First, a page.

Being: Liverpool – Not How It Used to Be!
I have been watching the new show Being: Liverpool on the FOX Soccer Channel. I was very interested to see what the 2012 professional soccer player is all about, and this gives us the behind-the-scenes tour that most soccer fans never get the chance to see.
I was personally interested, as I wanted to compare the professional scene with the years I had played as a professional back in the 60s and 70s. I am sure many of the ex-professional players locally were also making comparisons.
|Bolton Wanderers on a training run in 1965 - John Napier is fifth from left. The team included English Internationals Freddie Hill, Francis Lee and Eddie Hopkinson. Lee later played for Manchester United, became a millionaire after his playing career and owned Manchester City for a short time in the 1990s. Newspaper clip provided by John Napier.
Being a professional soccer player with a top club in 2012 is a different world to many of us. Make no mistake, these guys have worked hard to be where they are and sustain the level of play in a sometimes very short period of time. (As the old saying goes, you are one tackle away from a career-ending injury.)
The English Premier League, or the EPL as it is better known, is in my opinion the top soccer league in the world. I know that this is a debatable argument across Europe, especially in Spain, Italy and Germany. But the multi-national players from all over the globe make it what it is – exciting, fast, skillful and unpredictable.
As I watched the players and their routines and tried to compare generations, it was almost impossible – the amount of medical recovery equipment, the tremendous training facilities, the high standard of nutrition, the player lifestyle. Then there is the travel involved, and so much support away from the playing field with special fitness coaches, tactical coaches, goalie coaches, player agents, television cameras everywhere, etc. Players do need to have friends within their club, as being out in public could be a disaster waiting to happen, (as many players have learned by being in the wrong place at the wrong time).
But at the end of all that, it is still about the players and what they bring to your team.
When I look way back, the differences are legion. We just did not have today’s technology; we trained hard, sometimes not in the best conditions. We thought we knew what we were eating or drinking was good for you back then, but not of today’s standards, not even close. We would be eating steak for a pre-match meal (considered a disaster today), and many players would light up a cigarette as a stress reliever! Even before a game! Recovery time after a game for most was probably going to the closest watering hole!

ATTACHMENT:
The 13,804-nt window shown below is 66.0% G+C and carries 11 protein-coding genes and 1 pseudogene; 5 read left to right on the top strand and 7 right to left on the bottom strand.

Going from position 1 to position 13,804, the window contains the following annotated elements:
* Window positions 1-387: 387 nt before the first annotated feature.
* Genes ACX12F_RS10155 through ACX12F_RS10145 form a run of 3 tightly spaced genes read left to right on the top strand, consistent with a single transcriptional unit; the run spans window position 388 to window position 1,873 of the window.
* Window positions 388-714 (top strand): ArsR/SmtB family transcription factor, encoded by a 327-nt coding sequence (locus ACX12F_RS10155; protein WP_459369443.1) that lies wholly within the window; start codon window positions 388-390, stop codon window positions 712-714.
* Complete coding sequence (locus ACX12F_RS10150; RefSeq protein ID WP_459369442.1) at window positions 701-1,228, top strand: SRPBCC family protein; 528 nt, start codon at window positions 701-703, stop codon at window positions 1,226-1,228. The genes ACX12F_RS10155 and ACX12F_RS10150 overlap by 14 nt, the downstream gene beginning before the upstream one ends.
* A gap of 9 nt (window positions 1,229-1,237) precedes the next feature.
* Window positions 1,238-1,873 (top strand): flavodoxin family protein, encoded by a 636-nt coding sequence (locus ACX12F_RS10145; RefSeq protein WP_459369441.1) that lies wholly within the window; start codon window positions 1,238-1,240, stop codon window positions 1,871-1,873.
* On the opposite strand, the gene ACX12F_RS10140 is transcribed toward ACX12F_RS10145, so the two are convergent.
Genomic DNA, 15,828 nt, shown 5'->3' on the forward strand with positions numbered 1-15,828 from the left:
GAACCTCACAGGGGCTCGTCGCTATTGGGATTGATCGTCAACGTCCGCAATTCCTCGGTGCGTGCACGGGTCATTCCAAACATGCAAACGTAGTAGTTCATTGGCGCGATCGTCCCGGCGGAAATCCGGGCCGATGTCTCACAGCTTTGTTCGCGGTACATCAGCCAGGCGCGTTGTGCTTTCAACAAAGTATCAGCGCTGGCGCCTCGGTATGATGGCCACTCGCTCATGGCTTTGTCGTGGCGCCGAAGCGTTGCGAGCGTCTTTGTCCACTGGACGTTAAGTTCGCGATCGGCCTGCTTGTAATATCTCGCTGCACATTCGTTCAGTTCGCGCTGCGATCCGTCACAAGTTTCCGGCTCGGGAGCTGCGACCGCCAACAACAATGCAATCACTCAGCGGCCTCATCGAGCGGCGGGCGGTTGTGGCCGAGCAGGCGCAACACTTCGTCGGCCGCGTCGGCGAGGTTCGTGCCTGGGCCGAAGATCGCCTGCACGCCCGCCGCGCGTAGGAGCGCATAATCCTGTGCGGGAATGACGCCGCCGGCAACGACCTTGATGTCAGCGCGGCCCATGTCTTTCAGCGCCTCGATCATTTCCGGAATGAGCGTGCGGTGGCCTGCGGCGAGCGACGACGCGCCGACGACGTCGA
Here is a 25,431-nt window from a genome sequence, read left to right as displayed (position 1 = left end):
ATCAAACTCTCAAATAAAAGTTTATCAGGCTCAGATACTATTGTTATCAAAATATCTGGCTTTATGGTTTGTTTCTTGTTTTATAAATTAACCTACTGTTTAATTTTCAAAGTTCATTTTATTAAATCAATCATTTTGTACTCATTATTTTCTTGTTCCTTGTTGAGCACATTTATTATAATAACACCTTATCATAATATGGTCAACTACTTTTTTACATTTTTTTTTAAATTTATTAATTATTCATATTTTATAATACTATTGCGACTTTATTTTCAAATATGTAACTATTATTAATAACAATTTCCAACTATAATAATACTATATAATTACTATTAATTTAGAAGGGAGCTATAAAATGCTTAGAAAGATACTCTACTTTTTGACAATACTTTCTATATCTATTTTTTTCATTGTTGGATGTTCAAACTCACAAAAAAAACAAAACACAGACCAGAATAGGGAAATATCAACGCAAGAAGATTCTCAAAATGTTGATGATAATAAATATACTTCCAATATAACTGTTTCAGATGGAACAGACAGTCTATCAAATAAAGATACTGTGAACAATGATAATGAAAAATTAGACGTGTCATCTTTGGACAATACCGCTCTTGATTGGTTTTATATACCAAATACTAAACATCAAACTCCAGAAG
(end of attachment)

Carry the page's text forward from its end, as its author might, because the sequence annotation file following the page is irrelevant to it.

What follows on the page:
The equipment was so different as well – 100% cotton shirts that when wet probably weighed 10 lbs heavier. The ball was as hard as a rock, and the shoes were so heavy that they dragged your energy!
I remember in my early Bolton Wanderers days, the guys would hang out after practice; we had a snooker and dart room where we would go and have tournaments, play all day and into the evening. Our eating habits were probably not the best, and there was an aroma of smoke filling the air. How times have changed for the best!
Some of the old-time professional will know what I am talking about (not today’s players).
We had some great players way back then, and some who would surely be able to compete at the top level today. Just to mention the great Pele and my favorite, fellow Northern Ireland great George Best; those two would have strived today!
I admire the longevity of the modern player – Steven Gerrard at Liverpool, Ryan Giggs and Paul Scholes at Manchester United, Frank Lampard at Chelsea, to name a few. To have played as many years as these guys and still be in tremendous physical condition, they must have been doing something right with their lives. They are an example for the younger generation.
I will continue to watch this amazing series as it develops. I admire the Liverpool club for what it has achieved in world soccer. I only got the one chance to walk out at Anfield Stadium as a 19 year old with Bolton Wanderers way, way back, but it was a memory!
Related Articles: John Napier on SoccerNation